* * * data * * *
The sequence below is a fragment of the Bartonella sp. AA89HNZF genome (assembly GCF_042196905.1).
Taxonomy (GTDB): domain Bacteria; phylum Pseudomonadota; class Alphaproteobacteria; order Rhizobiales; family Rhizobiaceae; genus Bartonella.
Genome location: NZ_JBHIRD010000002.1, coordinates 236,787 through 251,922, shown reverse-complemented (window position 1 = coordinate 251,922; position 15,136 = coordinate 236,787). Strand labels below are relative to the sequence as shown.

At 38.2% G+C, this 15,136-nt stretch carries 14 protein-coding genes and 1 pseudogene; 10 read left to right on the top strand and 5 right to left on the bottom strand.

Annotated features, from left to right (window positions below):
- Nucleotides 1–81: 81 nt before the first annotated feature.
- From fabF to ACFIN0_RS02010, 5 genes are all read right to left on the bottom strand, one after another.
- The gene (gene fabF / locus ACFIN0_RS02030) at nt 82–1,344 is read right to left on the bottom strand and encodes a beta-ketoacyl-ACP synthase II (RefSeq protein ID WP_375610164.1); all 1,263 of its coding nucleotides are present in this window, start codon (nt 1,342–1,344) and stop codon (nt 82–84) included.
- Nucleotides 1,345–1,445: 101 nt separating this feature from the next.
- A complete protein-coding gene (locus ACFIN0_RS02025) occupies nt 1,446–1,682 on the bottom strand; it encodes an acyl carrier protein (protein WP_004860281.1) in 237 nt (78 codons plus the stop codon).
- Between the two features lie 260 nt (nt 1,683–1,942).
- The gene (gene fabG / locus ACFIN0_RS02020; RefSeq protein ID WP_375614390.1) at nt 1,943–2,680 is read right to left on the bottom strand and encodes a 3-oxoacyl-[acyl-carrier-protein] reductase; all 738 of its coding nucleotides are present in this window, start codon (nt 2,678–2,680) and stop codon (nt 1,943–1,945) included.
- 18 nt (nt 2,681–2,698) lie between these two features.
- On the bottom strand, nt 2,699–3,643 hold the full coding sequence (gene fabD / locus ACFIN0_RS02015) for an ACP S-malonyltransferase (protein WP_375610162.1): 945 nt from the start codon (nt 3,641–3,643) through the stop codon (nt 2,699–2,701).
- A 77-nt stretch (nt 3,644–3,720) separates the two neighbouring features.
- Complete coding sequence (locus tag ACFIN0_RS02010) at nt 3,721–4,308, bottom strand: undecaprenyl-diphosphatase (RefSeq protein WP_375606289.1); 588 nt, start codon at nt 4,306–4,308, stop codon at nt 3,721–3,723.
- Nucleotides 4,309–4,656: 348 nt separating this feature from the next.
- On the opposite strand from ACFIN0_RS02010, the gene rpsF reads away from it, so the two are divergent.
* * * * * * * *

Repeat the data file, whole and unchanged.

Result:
The sequence below is a fragment of the Bartonella sp. AA89HNZF genome (assembly GCF_042196905.1).
Taxonomy (GTDB): domain Bacteria; phylum Pseudomonadota; class Alphaproteobacteria; order Rhizobiales; family Rhizobiaceae; genus Bartonella.
Genome location: NZ_JBHIRD010000002.1, coordinates 236,787 through 251,922, shown reverse-complemented (window position 1 = coordinate 251,922; position 15,136 = coordinate 236,787). Strand labels below are relative to the sequence as shown.

At 38.2% G+C, this 15,136-nt stretch carries 14 protein-coding genes and 1 pseudogene; 10 read left to right on the top strand and 5 right to left on the bottom strand.

Annotated features, from left to right (window positions below):
- Nucleotides 1–81: 81 nt before the first annotated feature.
- From fabF to ACFIN0_RS02010, 5 genes are all read right to left on the bottom strand, one after another.
- The gene (gene fabF / locus ACFIN0_RS02030) at nt 82–1,344 is read right to left on the bottom strand and encodes a beta-ketoacyl-ACP synthase II (RefSeq protein ID WP_375610164.1); all 1,263 of its coding nucleotides are present in this window, start codon (nt 1,342–1,344) and stop codon (nt 82–84) included.
- Nucleotides 1,345–1,445: 101 nt separating this feature from the next.
- A complete protein-coding gene (locus ACFIN0_RS02025) occupies nt 1,446–1,682 on the bottom strand; it encodes an acyl carrier protein (protein WP_004860281.1) in 237 nt (78 codons plus the stop codon).
- Between the two features lie 260 nt (nt 1,683–1,942).
- The gene (gene fabG / locus ACFIN0_RS02020; RefSeq protein ID WP_375614390.1) at nt 1,943–2,680 is read right to left on the bottom strand and encodes a 3-oxoacyl-[acyl-carrier-protein] reductase; all 738 of its coding nucleotides are present in this window, start codon (nt 2,678–2,680) and stop codon (nt 1,943–1,945) included.
- 18 nt (nt 2,681–2,698) lie between these two features.
- On the bottom strand, nt 2,699–3,643 hold the full coding sequence (gene fabD / locus ACFIN0_RS02015) for an ACP S-malonyltransferase (protein WP_375610162.1): 945 nt from the start codon (nt 3,641–3,643) through the stop codon (nt 2,699–2,701).
- A 77-nt stretch (nt 3,644–3,720) separates the two neighbouring features.
- Complete coding sequence (locus tag ACFIN0_RS02010) at nt 3,721–4,308, bottom strand: undecaprenyl-diphosphatase (RefSeq protein WP_375606289.1); 588 nt, start codon at nt 4,306–4,308, stop codon at nt 3,721–3,723.
- Nucleotides 4,309–4,656: 348 nt separating this feature from the next.
- On the opposite strand from ACFIN0_RS02010, the gene rpsF reads away from it, so the two are divergent.